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    Sri Lanka becomes first country in South Asia to recycle compact fluorescent lamps Featured

    August 14, 2015

    At a time when developing countries are struggling with safe disposal of compact fluorescent lamps (CFLs), Sri Lanka is leading by example.

     

    Pitipana, a small town 35 km from the capital Colombo, is home to South Asia’s first CFL recycling plant, Asia Recycling. The plant is owned by Orange Electric, which has a local market share of 48 per cent in CFLS.

     

    “We at Orange Electric manufacture around 0.6 million CFL bulbs every month. Almost 0.5 million of these are disposed in Sri Lanka every month. As a manufacturing company, we wanted to be responsible for safe recycling and treatment mechanism for CFL waste,” says B G Gunathilaka, operations manager, Asia Recycling.

     

    Operational since 2011, the state-of-the-art plant has the capacity to recycle up to 30 million CFLs annually—nearly three times more than the annual usage in Sri Lanka. The facility has been set up in partnership with Nordic Recycling AB of Sweden.

     

    The plant collects CFL waste from institutions such as banks, schools and universities, factories, hospitals and government agencies. Households are encouraged to dispose their CFL waste at designated collection centres. Orange Electric has put collection boxes at leading supermarkets and distributor points across the country.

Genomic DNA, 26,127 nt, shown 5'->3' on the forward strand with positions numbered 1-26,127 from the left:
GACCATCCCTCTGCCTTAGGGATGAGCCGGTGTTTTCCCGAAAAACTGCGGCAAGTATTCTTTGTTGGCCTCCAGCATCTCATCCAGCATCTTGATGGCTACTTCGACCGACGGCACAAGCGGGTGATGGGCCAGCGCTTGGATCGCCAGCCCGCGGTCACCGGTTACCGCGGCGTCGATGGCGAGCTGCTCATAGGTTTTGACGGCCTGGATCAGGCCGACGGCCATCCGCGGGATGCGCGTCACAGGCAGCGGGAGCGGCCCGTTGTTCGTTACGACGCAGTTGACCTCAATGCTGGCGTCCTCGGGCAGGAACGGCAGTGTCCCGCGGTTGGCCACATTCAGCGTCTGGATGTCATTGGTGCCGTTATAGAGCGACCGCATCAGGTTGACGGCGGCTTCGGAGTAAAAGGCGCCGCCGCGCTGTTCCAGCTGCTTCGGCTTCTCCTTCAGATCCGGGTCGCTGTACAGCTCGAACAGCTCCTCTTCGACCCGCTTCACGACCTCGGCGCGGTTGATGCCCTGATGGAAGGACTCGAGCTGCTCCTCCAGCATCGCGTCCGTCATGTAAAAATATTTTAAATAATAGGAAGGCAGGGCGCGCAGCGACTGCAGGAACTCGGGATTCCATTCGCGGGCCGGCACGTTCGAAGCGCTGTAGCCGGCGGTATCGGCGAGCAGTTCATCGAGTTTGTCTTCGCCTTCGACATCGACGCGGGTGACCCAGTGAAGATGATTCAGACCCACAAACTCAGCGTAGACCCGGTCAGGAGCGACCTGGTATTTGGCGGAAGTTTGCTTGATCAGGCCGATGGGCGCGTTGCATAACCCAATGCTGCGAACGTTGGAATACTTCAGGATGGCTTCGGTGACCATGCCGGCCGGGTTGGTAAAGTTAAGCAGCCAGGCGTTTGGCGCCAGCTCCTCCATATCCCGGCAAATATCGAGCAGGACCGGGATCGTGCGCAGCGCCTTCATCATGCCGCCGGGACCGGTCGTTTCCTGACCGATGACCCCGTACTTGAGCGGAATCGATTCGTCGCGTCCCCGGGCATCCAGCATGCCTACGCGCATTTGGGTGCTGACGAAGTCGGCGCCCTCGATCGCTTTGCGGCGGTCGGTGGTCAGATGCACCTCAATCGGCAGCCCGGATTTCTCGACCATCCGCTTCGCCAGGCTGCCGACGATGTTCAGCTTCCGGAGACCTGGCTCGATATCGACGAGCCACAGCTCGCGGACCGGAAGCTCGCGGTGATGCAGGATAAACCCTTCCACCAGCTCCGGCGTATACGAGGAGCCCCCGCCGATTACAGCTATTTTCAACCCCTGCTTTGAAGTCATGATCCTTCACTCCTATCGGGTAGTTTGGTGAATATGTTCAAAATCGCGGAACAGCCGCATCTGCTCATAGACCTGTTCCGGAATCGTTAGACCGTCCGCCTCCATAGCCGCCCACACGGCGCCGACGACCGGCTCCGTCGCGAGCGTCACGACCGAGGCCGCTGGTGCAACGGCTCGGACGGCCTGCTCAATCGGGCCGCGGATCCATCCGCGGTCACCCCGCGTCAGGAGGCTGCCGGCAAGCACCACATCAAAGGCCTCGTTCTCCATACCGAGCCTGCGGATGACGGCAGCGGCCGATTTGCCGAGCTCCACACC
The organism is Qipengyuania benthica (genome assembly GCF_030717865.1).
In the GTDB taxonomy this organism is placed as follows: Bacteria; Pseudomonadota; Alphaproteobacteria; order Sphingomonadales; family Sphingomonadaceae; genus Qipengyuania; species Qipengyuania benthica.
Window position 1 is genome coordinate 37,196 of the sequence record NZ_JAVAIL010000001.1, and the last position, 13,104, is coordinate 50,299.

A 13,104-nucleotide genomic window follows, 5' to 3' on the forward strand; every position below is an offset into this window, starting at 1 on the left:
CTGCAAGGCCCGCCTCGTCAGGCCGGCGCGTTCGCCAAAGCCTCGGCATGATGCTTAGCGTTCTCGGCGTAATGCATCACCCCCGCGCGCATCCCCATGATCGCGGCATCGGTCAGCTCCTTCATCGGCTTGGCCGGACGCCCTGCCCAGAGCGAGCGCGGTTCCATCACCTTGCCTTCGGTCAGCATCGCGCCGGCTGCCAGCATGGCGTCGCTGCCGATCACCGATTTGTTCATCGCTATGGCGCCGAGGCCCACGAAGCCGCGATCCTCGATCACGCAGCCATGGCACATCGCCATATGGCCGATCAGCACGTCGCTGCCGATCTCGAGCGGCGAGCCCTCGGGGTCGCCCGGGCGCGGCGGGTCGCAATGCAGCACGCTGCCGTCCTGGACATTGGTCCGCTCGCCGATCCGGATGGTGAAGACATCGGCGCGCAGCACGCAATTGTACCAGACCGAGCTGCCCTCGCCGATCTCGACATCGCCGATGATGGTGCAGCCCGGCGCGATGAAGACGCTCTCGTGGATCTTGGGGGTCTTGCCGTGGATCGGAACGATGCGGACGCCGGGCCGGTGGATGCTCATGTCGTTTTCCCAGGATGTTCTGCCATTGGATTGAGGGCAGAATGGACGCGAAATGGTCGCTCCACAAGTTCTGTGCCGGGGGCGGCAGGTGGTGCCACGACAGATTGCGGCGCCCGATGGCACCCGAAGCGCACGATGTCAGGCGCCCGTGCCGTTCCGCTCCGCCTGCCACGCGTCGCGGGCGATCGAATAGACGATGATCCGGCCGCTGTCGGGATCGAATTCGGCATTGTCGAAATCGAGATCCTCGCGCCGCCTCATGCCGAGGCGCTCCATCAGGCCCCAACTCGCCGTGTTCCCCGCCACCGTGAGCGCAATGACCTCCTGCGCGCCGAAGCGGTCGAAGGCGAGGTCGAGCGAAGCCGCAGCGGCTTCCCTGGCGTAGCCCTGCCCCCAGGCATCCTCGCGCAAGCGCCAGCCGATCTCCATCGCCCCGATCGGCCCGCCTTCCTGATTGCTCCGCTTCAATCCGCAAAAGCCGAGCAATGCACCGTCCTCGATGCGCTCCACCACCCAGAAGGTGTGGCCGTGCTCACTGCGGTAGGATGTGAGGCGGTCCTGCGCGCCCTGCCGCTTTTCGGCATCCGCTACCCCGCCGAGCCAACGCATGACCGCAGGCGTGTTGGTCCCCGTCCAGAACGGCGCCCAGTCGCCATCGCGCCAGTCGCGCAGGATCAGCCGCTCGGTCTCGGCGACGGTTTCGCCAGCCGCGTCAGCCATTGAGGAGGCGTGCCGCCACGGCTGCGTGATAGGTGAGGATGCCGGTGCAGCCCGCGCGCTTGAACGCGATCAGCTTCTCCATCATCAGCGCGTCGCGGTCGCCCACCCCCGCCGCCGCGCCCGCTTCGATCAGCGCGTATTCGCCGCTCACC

The company also entices consumers with monetary incentive. “We give a discount for any brand of CFL bulb that is returned to the vendor. If a person buys a new CFL bulb in exchange of an old and used bulb, s/he gets 10 Sri Lankan rupees (LKR) discount on the new bulb,” Gunathilaka says.


    Once the CFLs are collected, they are assembled at the Pitipana plant for recycling. Fifteen people are involved in the recycling process. The components of a CFL are first separated manually. The CFL waste is then put inside the Mercury Recovery Technology (MRT) machine, which has been imported from Sweden.

     

    The machine breaks down this waste into plastic, metal and glass fractions. The glass containing mercury undergoes a second tumbling cycle.(Courtesy: (ecobusiness.com)

    Last modified on Friday, 14 August 2015 10:24

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